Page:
A Heartland Sampler: The Fragrances of Escentual Alchemy
When one thinks of perfumery, the Corn Belt of the U.S.A. is not the first thing that comes to mind. However, for those willing to go off the beaten bath, the fragrances of Escentual Alchemy are a delightful discovery. Perfumer Amanda Feeley creates her all-natural botanical compositions in the friendly state of Iowa, and after testing a range of her scents I am duly impressed with their quality. (She sells her items on an Artfire site shop as Absinthe Dragonfly.)
This line first entered my personal radar screen over the Christmas season last year when I read about her limited edition holiday scent called Christmas & Cookies. It was already past the holiday season when I requested samples, but luckily she still had a little bit left for me to try. Talk about sugar and spice, this one is delicious, buttery and sweet, just like you would expect but not overly sugary, and dosed generously with seasonal spices to make it interesting. This actually works as a perfume despite being requested by her young son! I highly recommend marking your calendar and grabbing this when winter rolls around again. Notes, from the Web site: 5 types Vanilla bean tincture, Butter CO2, Black Tea absolute, Beeswax/Honey Tincture, White Rose Attar in Sandalwood, Cinnamon, Antique Nutmeg, Balsam Fir, Strawberry Furanone (a natural isolate). It's just as good as it sounds and wears wonderfully on me.
Another one that caught my fancy at that time was Orange Cream, since one of my favorite confections to eat is a Creamsicle® on a hot summer day. It does open with a sweet gourmand burst, but once it spends some time on skin it becomes a lovely orange blossom and floral blend. There is an element of something like warm pie crust as well, and a smooth and suede-like base note keeps my nose glued to my arm when I am wearing it. It's a different take on the orange theme, warm and endearing, and I am in favor of it.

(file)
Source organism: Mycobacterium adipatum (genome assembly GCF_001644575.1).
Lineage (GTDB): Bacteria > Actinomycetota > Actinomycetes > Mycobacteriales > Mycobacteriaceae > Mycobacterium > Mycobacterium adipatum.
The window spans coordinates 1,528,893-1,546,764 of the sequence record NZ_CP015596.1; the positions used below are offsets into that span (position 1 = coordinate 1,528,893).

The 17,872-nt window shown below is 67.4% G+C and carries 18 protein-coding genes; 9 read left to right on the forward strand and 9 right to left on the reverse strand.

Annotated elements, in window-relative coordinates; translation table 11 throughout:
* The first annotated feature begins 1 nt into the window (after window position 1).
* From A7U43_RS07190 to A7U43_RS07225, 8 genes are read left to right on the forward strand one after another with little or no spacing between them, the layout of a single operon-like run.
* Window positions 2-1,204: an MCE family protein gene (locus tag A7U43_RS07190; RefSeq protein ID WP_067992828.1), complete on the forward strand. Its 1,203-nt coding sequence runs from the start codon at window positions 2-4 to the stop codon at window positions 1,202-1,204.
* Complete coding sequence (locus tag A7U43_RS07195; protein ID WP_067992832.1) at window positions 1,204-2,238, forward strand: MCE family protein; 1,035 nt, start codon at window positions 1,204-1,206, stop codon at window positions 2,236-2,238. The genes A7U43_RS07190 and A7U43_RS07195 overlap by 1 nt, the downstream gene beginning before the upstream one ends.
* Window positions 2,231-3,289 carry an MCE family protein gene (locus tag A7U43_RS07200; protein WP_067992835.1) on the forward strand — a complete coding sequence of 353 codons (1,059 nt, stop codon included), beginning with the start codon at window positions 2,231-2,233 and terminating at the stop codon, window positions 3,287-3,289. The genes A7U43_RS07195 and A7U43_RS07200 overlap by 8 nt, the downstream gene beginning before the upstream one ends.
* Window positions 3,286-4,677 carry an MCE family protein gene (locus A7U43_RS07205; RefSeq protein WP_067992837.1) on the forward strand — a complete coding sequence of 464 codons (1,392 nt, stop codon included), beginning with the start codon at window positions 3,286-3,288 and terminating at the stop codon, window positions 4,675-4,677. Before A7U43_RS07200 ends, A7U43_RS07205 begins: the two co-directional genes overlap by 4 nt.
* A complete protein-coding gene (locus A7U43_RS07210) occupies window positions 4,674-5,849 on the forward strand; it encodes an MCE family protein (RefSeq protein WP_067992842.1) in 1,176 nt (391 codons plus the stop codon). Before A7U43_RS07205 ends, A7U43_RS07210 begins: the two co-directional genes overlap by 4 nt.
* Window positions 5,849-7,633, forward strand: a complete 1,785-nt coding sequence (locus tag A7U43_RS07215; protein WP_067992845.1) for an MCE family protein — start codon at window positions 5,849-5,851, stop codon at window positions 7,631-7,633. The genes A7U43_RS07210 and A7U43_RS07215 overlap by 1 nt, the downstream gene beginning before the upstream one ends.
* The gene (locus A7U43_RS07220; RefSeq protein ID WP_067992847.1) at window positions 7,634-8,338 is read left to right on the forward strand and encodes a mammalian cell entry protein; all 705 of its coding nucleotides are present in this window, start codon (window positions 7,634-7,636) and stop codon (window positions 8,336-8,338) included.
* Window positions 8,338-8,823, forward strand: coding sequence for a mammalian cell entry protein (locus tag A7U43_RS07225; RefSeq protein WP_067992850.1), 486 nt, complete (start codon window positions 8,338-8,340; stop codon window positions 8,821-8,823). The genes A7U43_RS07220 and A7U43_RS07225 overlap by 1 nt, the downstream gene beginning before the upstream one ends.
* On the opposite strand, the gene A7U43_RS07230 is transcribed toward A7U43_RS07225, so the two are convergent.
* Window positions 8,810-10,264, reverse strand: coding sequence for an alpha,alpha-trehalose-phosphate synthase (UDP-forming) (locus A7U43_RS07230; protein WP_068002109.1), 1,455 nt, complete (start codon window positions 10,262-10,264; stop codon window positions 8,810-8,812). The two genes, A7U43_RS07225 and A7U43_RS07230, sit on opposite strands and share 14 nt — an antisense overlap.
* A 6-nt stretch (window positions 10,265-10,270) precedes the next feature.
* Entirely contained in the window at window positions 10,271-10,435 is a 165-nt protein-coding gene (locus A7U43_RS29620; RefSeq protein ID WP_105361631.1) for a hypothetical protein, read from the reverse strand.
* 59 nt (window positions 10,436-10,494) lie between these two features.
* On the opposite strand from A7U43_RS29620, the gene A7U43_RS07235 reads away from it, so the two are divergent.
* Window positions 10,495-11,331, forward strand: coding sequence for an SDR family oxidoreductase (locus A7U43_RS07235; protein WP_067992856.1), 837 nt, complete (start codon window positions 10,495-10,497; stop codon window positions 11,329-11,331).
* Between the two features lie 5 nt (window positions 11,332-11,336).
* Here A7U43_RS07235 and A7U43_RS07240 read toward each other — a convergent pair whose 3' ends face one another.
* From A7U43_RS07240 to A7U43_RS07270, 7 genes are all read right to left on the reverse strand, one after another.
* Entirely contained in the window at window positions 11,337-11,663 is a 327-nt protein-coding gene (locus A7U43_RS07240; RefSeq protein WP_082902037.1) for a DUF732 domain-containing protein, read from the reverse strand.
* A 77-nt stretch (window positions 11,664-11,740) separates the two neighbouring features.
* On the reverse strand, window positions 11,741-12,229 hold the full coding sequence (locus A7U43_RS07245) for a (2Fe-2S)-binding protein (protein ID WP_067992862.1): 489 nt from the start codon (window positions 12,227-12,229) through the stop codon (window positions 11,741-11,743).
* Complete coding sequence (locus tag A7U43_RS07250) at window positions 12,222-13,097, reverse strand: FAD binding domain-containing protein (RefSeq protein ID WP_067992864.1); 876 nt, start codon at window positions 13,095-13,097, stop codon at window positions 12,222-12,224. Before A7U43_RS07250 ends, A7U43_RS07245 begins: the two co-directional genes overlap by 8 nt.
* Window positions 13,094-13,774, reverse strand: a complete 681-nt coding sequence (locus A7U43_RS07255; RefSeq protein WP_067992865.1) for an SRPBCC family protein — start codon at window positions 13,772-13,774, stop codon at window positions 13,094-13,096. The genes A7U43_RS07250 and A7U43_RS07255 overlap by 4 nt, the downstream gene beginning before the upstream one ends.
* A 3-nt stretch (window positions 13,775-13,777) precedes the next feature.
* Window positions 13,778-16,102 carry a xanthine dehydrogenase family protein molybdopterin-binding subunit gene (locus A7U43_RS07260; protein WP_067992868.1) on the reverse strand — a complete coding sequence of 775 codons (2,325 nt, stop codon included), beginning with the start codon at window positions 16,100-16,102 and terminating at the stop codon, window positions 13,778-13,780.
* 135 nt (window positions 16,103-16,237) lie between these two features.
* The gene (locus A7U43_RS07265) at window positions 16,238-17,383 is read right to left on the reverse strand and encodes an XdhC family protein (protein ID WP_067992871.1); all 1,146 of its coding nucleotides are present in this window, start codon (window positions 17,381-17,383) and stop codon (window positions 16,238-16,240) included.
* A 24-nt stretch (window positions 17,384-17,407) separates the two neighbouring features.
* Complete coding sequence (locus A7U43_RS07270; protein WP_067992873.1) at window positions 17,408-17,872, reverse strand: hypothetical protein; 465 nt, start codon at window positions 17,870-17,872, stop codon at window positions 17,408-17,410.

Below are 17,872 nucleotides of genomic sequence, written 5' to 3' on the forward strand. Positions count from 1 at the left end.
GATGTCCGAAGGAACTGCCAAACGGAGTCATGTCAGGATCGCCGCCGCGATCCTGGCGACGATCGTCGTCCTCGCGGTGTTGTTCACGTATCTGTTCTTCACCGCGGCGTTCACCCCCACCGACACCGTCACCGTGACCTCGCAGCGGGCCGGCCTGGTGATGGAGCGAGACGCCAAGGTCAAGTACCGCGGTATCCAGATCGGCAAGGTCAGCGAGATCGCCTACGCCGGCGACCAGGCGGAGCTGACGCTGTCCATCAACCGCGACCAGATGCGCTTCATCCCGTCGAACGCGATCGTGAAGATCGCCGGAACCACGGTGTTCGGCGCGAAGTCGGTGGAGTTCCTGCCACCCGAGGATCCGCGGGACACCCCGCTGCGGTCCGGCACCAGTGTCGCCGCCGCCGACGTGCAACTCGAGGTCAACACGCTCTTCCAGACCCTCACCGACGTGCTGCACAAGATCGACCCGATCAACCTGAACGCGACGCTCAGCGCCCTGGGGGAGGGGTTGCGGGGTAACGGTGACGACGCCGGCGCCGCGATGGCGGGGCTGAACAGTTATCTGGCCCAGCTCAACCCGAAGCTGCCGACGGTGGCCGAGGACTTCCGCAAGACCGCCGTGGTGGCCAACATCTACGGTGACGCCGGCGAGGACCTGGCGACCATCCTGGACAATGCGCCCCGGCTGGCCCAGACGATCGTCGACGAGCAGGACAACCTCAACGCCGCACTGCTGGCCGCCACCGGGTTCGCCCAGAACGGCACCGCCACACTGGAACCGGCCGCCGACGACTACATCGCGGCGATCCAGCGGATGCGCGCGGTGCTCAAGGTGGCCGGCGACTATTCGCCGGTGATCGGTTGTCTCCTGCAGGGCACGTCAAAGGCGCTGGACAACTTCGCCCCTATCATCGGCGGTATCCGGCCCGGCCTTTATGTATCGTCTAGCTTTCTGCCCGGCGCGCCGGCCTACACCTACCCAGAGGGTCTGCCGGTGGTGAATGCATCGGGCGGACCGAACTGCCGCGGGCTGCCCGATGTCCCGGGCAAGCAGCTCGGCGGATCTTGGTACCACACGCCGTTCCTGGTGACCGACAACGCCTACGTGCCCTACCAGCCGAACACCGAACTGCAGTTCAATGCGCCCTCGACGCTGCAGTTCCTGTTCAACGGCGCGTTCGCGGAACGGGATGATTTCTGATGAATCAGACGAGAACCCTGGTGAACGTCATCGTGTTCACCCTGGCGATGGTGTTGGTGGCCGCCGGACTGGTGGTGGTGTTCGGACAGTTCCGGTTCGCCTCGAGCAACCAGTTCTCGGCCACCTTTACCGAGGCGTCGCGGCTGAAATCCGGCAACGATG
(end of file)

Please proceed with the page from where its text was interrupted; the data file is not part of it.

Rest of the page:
I asked for a variety of samples to see what other styles she had up her sleeve, and I was not disappointed. The polar opposite of Christmas & Cookies has to be Lumberjack Man, one of those masculines that is very “manly,” but don't let that stop anyone else from trying it. It's rugged all right, and has a fascinating mushroom-like note that smells for all the world like a man's bare skin when he is working up a healthy sweat. The listed ingredients are mostly in line with what would be within the limits of the traditional definition of what a masculine fragrance is, according to the arbitrary definition of the genre that has developed over time, but since this is a natural perfume, there is nothing of the harshness found in department store men's products; no synthetic woody-ambers, marine aroma chemicals or grating metallics here. Instead you get a mesmerizing skin scent that almost any man would be able to wear, and that women will appreciate on them. Longevity is good, and the name alone might be enough to persuade a man hesitant to try wearing fragrance for the first time. I say go for it! Notes: Tobacco, Labdanum, Agarwood, Ylang ylang, Ginger, Lime, Wormwood, Saffron, Black Pepper, Rosewood.
One of the more popular fragrances in this line is Bennacht, and deservedly so. Its name is Gaelic for benediction or blessing, and it is an astonishing blend of pure floral hydrosols and a Mukhallat style attar. Both resinous and green, it is truly beautiful and well made. I can smell the high quality roses and a generous amount of saffron, and one of the hydrosols in it adds a subtle tuberose note. The lasting power of Bennacht is outstanding for a natural, and while it is on your skin you will not be able to resist its charms as it draws you in with its magical spell and melds with your body chemistry. This would be ideal for someone who likes the idea of wearing an Arabian attar type perfume but does not want something too intense or overpowering, as so many of those can be. It can be worn by either men or women, but in either case, may I suggest that it be employed in situations where seduction is called for, since that is what it has done to me and my nose.
I will be testing and reviewing more perfumes from the Escentual Alchemy line in the near future, so stay tuned; I have just begun to scratch the surface of the range.
Disclosure: The samples were given to me for review by the perfumer at my request.
Image credit: 'Heartland' American sampler style quilt from amidonquiltworks.com